The Anatomy of Validation

September 10, 2010

When you grow up with (or find yourself experiencing in later life) low self esteem or diminished body image, the politics of finding/receiving/negotiating/bargaining for personal validation can be tricky at best. Often, it’s as if some sort of disaster zone overtakes you and you black out, finding yourself in strange territory when you wake up to your surroundings.

I have done many things that I am not proud of.

I have done almost all of those things because of a deep seated feeling of self loathing.

Let’s start at the beginning:

When I was a kid and I was fat, I was often made fun of in school and left out of social engagements. I made up for these shortcomings by being very nice to everyone and performing academically. I got straight A’s, it became my “thing,” but simultaneously, I did my best not to talk too much in class, because, well, no one likes an opinionated woman. [sidebar: I really believed that]

When I moved into high-school, my self esteem bottomed out as girls around me were scooped up and given flowers and asked to dances. I was not asked to dances. No one wanted to hold my hand in public. I was the make-out-with-her-in-the-close-and-lie-to-all-of-my-friends-about-it girl. I don’t think that I need to describe to you how dangerous this line of behavior became. I would do anything to feel accepted. I wanted to be just like everyone else. And still, academically, I was a “smart” girl. ┬áI was the editor in chief of the newspaper. I was the captain of the water polo team. I was a student leader.

Back to today:

I had a terrible week. In fact, I can’t remember a more awful week in recent memory. This week I: started grad school, moved to Boston, started my placement, and my grandmother passed away. I bring these things up, not to make you guys feel badly for me, but instead because I was very strongly reminded of my remaining crutches when it comes to personal validation.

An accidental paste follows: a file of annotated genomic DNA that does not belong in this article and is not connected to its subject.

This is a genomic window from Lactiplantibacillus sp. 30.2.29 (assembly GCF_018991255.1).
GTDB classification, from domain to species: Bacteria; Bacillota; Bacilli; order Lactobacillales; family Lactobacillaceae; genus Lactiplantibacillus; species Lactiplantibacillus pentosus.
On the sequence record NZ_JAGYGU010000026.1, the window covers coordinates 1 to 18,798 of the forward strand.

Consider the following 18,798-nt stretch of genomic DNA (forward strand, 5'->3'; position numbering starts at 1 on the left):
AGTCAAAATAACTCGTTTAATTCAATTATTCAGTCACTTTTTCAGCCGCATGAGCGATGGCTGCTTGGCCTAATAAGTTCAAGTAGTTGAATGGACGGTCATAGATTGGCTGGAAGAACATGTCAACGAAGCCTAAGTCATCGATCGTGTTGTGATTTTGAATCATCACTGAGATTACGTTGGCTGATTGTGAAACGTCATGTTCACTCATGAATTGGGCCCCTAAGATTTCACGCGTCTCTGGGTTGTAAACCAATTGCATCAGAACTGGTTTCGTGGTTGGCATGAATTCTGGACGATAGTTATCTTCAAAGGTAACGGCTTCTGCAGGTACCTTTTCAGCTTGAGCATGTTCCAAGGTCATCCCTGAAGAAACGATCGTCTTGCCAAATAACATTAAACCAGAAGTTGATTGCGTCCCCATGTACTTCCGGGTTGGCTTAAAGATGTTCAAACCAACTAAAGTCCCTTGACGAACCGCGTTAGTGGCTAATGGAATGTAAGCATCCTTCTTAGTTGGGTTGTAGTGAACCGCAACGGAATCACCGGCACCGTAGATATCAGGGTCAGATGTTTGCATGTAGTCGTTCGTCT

Firstand I do not mean this to sound arrogant, I’m not stupid. And this week – I felt stupid. I felt like everyone knew more than me, and that I was the last to know about everything. I didn’t understand concepts as easily as others did. I didn’t know all of the right answers. I was stressed out to my absolute maximum, and I very seriously contemplated quitting. I learned: though I haven’t been in school in a long time, vestiges of the old, “I got an A, I guess I don’t suck so badly” still run pretty deep. If that is true, than the opposite is also true, “I can’t figure out how to do this homework, I suck at life.”

Second – I haven’t overcome my financial anxiety. I feel validated when I have a paying job. Living off of loans (though necessary for this moment in my life) is not my forte, and in fact it makes me feel vaguely nauseous all of the time. And I’m scared that I won’t be able to pay back all of the money that I’m taking out – so there’s that.

Third – I know that the past two weeks haven’t been stellar around here, but largely you guys have been pretty silent (and absent). I had completely not realized how much of my validation was stemming directly from comments on posts, page views, emails, tweets, facebook messages, and all around internet validating. This was a MAJOR revelation for me, as it felt really horrible – and thus forced me to examine it deeply. Mostly, the absence made me feel like a failure, like I had moved, lost all of my real life friends, and lost all of my blog friends in one fell swoop. This freakout and paranoia made me not want to post, because I wanted to avoid more failure. ┬áIntellectually, I know that weeks like this come and go, and that I’ll get back on track. But, emotionally – it’s tough going when you are slugging through the everyone hates me blues.

Still a lot of work to do, huh?

For those of you reading, thanks for sticking around. I pinkyswear that there are still lots of good things to come.

xoxo

  • Share on FacebookPin on Pinterest